This year marks the 150th anniversary of both the issuing of Emancipation Proclamation and the battle of Gettysburg. This month marks the 50th anniversary of the historic March on Washington and Dr. Martin Luther King, Jr.’s “I Have a Dream” speech. All three moments marked major turning points in the fundamental American struggle to actualize the divine dream of life, liberty, and equality for all. That dream has been especially powerful through the struggle for African-American freedom.From a biblical perspective, American slavery and Jim Crow segregation not only subjugated the body. For about 300 years, from Virginia’s first race-based slave laws in the 1660s to the passage of the Voting Rights Act in 1965, the legal binding of black hands, feet, and mouths also bound spirits and souls. Both slavery and Jim Crow laws denied the dignity of human beings made in the image of God and forbade them from obeying God’s command to exercise Genesis 1:28 “dominion” — in today’s terms, human agency.So, the Emancipation Proclamation and passage of the 13th, 14th, and 15th Amendments were cause for jubilee worship in black churches and among other abolitionists. Likewise when the Civil Rights Act passed in 1964 and the Voting Rights Act passed in 1965, churches across the nation erupted again in worshipful jubilee.Now, nearly 50 years after the second American jubilee, African Americans are being stripped of dignity and constitutionally protected freedoms like we have not seen since Jim Crow.
Posted by Lisa Sharon Harper 39 weeks 6 days ago
The acquittal of a person who is not black for the murder or beating of a black person is nothing new: Remember Yusef Hawkins. Remember Rodney King. Remember Amadu Diallo. Remember Alex Moore. Remember Latasha Harlins. Remember Sean Bell. Remember… remember… remember.Many of us can recall these names without much effort. So, why is the death of Trayvon Martin so different?It’s different because of the law — and the timing.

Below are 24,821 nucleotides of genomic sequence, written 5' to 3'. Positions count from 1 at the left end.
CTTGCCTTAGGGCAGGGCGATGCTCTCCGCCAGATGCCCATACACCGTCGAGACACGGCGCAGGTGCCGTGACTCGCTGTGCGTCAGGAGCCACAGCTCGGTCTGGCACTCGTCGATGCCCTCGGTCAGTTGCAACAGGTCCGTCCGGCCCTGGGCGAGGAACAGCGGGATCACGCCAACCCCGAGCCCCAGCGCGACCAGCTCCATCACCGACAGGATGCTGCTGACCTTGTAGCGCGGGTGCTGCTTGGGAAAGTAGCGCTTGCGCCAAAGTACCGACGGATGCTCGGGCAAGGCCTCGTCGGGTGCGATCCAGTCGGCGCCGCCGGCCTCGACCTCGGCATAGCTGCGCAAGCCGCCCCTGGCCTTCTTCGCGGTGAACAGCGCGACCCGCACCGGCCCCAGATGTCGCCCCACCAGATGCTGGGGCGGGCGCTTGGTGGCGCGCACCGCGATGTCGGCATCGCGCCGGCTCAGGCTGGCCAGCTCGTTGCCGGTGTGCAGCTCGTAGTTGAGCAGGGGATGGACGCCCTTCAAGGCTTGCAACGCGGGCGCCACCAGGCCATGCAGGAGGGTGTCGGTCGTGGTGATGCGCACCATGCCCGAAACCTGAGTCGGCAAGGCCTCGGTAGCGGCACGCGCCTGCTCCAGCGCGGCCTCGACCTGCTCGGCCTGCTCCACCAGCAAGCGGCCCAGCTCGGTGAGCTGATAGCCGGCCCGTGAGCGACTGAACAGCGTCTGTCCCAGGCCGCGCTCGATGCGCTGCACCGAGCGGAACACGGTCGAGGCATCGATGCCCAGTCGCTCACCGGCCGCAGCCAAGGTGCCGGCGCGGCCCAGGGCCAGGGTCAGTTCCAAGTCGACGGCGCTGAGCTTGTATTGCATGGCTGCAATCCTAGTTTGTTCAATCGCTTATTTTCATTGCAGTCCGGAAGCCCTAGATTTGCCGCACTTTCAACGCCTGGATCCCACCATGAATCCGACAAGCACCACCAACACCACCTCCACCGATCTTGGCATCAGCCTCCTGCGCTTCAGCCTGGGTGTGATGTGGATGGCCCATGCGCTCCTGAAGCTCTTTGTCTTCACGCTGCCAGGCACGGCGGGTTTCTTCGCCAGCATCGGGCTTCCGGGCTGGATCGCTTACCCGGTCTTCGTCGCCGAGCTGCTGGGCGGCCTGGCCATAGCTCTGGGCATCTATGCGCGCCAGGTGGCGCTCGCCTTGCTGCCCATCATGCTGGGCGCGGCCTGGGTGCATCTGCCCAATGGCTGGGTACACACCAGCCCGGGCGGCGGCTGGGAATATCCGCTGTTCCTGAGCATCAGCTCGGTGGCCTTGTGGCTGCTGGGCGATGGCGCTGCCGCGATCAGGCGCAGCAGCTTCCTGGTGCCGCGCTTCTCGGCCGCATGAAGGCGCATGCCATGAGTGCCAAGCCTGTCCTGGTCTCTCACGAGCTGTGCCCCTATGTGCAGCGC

Posted by Lisa Sharon Harper 41 weeks 2 days ago
In his letter to the Romans, the apostle Paul writes: “I consider that the sufferings of this present time are not worth comparing with the glory about to be revealed to us. For the creation waits with eager longing for the revealing of the children of God …” (Romans 8:18-19)And who are God’s children in the immediate context? Paul explains the “children of God” are those whose spirits cry “father” when referring to God. “For,” according to Paul, “all who are led by the Spirit of God are children of God.” (Romans 8:14) If this is true, then why is creation longing for the children of God (those led by God’s Spirit) to be revealed?In Genesis 1, the author writes, “God saw everything that he had made, and indeed, it was very good.” The Hebrew words for “very good” are mehode tobe. Mehode means “forcefully” and in the Hebrew context tobedoes not necessarily refer to the object itself. Rather it refers to the ties between things. So, when God looked around at the end of the sixth day and said, “This is very good,” God was saying the relationships between all parts of creation were “forcefully good.” The relationship between humanity and God, men and women, within families, between us and the systems that govern us, and the relationship between humanity and the rest of creation — the land, the sea, and sky and all the animals and vegetation God created to dwell in those domains—all of these relationships were forcefully good!